Thursday, 12 January 2012

GUEST BLOG: The Ying and Yang of Fiction - John R Fultz

Everything that exists in our universe possesses a dual nature.

There is first the literal (or physical) nature. Then there is the symbolic (or ideal) nature.

This principle is nowhere more evident than in the world of literature. The events of a story, the characters, the setting, all the various elements that compose a narrative work…all of these can be analyzed from a symbolic (ideal) perspective. Sure, there’s a blazing mountain of ghosts in the hero’s path, but what does that truly MEAN? A red hawk crosses a witch’s path as she stumbles from her hovel…what is the deeper meaning of the occurrence?

I teach a combined class of English Language Arts and History called Humanities. My partner, a history teacher, continually reminds our students that it’s not enough just to know WHAT happened in history; it is far more important to know the SIGNIFICANCE of a historical event. The dual nature of events is displayed clearly in this study of the past. What did it MEAN that the Archduke Ferdinand was assassinated? What was the significance of Napolean’s obsession with defeating the Russians?

To get the most out of a work of literature, a study of history, or the latest great book you’re reading, you must look beyond the literal/physical and strive to understand the symbolic/ideal elements of the story unfolding in your mind. Often such understanding is second nature to a reader—we pick up on symbolism, connections, metaphor, imagery, and other types of figurative language without even trying. These are natural tools that allow us to convey and understand comparisons, deeper connections, and meanings beyond the literal. “My love is a red, red rose,” does not have to be explained. We instinctively “get” the metaphor.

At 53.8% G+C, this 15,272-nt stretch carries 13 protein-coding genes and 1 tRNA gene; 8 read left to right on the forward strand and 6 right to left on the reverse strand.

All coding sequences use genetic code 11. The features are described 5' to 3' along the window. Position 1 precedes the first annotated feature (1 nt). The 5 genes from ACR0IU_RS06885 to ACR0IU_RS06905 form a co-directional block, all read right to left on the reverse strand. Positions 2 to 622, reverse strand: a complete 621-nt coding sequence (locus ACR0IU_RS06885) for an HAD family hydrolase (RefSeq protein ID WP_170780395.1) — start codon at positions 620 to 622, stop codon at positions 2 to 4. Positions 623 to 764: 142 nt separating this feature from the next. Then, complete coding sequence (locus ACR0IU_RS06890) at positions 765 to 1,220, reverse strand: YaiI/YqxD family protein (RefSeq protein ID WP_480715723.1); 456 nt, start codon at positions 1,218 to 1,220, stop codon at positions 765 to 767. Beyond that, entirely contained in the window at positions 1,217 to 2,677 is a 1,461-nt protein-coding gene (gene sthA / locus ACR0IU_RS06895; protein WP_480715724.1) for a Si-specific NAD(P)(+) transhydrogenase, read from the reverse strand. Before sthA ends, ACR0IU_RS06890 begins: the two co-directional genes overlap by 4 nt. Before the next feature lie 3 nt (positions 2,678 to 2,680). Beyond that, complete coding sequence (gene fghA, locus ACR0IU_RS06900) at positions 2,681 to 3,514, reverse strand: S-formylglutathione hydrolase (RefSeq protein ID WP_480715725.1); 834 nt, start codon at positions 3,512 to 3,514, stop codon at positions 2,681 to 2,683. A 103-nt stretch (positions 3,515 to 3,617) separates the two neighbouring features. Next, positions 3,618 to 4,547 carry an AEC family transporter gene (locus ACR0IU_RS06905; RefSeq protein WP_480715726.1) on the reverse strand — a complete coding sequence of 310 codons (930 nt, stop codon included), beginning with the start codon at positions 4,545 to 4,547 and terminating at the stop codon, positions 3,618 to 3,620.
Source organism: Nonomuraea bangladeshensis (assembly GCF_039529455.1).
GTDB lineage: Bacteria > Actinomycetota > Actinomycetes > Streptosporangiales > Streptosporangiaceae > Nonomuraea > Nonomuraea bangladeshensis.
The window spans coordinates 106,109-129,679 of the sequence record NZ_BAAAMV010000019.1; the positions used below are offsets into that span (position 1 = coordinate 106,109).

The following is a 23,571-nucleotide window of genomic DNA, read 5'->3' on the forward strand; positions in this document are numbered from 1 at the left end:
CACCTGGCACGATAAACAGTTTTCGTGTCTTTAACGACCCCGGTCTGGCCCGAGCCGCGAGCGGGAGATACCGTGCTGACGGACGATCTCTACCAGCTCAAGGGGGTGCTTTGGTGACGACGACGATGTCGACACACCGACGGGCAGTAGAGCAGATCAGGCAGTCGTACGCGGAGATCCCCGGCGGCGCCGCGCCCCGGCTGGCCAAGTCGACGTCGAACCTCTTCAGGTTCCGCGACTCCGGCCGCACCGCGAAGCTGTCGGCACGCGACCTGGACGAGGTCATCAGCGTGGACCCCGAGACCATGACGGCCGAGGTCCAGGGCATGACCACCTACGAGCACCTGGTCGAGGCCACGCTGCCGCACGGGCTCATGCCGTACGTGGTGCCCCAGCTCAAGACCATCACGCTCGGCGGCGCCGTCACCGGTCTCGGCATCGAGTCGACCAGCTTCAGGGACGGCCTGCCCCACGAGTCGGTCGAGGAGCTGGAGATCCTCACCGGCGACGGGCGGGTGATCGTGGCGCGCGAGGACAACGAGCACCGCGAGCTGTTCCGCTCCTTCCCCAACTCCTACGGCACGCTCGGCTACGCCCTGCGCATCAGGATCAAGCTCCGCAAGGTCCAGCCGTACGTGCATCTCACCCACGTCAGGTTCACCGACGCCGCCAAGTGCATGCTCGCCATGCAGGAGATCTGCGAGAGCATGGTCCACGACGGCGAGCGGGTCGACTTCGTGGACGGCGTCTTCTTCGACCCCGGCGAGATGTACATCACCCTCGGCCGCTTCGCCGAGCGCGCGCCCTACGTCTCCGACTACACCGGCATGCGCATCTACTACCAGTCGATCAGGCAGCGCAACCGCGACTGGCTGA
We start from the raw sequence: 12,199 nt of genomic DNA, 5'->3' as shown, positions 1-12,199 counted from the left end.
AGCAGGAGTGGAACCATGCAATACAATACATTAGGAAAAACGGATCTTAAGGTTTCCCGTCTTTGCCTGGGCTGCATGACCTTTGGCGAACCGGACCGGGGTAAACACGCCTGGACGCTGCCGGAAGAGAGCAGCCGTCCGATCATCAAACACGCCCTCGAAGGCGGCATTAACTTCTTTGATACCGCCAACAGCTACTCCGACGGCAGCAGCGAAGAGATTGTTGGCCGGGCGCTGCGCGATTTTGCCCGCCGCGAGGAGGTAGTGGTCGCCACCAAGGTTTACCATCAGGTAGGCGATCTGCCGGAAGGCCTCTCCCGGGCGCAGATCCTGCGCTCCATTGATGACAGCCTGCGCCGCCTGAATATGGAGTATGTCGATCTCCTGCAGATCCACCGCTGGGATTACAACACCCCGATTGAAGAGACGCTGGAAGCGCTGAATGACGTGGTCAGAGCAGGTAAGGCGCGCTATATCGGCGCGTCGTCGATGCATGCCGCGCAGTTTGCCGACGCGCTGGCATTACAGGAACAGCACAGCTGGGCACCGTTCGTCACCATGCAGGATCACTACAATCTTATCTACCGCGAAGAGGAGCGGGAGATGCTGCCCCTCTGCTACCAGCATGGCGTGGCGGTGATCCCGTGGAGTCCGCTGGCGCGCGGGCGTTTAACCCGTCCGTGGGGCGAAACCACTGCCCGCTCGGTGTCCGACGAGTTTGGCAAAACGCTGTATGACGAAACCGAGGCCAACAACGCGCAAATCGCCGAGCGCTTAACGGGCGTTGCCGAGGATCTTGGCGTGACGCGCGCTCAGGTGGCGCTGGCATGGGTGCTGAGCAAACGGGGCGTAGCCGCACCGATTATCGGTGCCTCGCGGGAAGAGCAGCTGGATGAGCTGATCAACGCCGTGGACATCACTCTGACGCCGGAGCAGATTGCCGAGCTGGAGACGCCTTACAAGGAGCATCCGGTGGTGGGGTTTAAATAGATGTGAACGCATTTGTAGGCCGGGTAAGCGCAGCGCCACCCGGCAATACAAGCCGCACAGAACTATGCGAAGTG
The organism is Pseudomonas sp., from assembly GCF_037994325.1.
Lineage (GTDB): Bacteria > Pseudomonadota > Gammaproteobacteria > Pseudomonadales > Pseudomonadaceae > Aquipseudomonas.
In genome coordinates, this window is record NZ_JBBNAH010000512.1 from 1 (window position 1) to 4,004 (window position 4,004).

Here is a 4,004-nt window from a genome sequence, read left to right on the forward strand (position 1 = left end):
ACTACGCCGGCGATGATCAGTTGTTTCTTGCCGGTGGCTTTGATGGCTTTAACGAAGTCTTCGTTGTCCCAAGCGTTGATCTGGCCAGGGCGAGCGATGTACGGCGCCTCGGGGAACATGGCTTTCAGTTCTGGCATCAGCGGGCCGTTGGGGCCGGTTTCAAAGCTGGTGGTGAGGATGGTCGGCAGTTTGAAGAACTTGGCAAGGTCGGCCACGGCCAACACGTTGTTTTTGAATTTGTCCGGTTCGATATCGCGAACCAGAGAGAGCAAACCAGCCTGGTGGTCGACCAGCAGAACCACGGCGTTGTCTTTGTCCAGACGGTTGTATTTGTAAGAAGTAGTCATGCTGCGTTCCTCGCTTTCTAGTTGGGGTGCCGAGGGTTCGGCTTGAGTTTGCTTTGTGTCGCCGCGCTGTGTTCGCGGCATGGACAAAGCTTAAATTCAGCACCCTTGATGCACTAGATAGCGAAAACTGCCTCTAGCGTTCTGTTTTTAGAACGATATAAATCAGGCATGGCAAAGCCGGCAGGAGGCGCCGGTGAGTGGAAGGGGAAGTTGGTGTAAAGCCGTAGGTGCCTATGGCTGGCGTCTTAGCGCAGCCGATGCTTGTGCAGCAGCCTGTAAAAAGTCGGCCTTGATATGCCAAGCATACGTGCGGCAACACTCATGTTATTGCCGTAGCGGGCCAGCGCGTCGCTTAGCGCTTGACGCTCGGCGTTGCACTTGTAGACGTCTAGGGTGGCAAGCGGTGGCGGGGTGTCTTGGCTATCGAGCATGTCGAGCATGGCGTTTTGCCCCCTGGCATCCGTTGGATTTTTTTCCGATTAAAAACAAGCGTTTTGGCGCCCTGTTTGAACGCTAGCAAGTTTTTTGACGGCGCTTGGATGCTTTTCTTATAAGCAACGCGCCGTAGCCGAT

Usually writers work by instinct, weaving literal and figurative language as a loom spins cloth. Yet it’s not only about what a writer intends to put in the story. It’s also important what the reader brings to the story: life experience, education, existing tastes, prejudices, culture, and insight. When two minds (or souls) converge in the meeting of writer/reader, we find the true magic of synergy unleashed, and the whole becomes greater than the sum of its parts. This is the power of literature, as well as other forms of art that involve output/receiver relationships.